The nation’s manufacturing industries have reduced carbon dioxide emissions by 1.18 million tonnes this year and cut a total of 8.44 million tonnes of emissions since 2005, the Industrial Development Bureau (IDB) said yesterday.
The figure means there is further room for improvement, as the government has set a target of bringing carbon dioxide emissions down to 2008 levels of 2.85 million tonnes by 2020, and to 2000 levels of 2.14 million tonnes by 2025.
It also shows that the government must adopt reasonable pricing strategies to help manufacturers enhance energy efficiency, an academic said yesterday at a government-sponsored conference.
An effective pricing strategy is the key for the government to enhance the nation’s energy efficiency, said Liang Chi-yuan (梁啟源), chairman of the Taipei-based Chung-Hua Institution for Economic Research (中華經濟研究院).
Liang said the government could consider an energy tax or incentive mechanism to attract firms to begin “carbon trading,” under which they could purchase rights from others to emit extra volumes of greenhouse gases over a set ceiling.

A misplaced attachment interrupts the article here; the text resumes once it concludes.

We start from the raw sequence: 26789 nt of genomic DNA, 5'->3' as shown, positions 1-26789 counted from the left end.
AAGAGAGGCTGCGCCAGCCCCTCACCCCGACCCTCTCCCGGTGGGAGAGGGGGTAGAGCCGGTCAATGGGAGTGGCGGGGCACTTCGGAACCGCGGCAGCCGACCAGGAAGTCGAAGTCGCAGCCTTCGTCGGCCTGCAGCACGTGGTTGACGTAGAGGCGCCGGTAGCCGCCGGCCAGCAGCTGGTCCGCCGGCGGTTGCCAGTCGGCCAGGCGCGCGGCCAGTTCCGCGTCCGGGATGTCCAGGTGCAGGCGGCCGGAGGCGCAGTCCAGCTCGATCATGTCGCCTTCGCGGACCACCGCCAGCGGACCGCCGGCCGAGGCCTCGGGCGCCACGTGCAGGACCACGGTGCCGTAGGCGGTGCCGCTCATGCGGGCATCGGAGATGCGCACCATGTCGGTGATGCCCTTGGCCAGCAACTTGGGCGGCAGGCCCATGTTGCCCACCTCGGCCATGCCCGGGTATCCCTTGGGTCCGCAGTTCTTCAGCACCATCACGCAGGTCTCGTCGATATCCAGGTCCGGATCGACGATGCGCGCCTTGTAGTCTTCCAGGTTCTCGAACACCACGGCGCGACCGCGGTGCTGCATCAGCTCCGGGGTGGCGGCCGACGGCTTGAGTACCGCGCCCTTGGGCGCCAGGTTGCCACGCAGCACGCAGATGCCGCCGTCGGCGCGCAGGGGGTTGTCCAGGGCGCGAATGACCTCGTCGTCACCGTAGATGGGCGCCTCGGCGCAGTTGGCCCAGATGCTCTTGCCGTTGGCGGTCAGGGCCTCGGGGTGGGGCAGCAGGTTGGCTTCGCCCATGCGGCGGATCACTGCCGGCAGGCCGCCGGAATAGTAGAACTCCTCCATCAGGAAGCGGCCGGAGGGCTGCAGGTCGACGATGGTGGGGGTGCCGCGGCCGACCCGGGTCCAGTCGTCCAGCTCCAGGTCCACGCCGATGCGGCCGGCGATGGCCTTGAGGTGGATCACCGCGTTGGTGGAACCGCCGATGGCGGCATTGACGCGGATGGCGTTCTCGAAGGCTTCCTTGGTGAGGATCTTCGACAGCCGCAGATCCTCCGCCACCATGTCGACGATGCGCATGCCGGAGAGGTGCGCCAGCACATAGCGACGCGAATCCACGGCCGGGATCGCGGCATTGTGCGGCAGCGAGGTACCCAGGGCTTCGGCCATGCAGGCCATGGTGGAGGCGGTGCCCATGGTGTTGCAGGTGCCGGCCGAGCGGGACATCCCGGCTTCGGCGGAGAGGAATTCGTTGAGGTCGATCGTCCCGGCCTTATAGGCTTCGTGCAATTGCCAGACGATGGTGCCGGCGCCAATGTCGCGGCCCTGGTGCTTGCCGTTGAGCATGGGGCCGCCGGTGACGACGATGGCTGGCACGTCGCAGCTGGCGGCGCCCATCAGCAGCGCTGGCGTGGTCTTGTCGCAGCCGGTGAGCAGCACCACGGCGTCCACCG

“The government should initiate economic incentives to effectively enhance overall energy use and efficiency,” Liang said.
The legislature could also establish regulations to limit firms’ greenhouse gas emissions or design a label indicating a product’s emission volumes, so that consumers can understand products being sold and adjust their purchasing behavior accordingly, he added.
Mark Lin (林明儒), convener of the Chinese National Federation of Industries’ (CNFI, 全國工業總會) environmental protection and labor safety committee, said the Environmental Protection Administration’s draft greenhouse gas reduction act (溫室氣體減量法) is not complete because it attributes most responsibility for reducing greenhouse gas emissions to industry, with little responsibility being passed to the government and the public.
“There is room for improvement of the act because it is neither practical nor reasonable, and fails to fulfill promises to international organizations,” Lin said.
Lin called on the government not to list schedules and a carbon quota in the act, adding that major decisions should not be made by the Environmental Protection Administration alone, but alongside the IDB and related agencies.
He also suggested the government also require end-users to follow the act so that industries could remain competitive, achieving a “win-win” situation on both economic and environmental protection fronts.
The IDB yesterday gave out awards to 15 manufacturers for their efforts in energy-efficiency and cutting carbon dioxide emissions.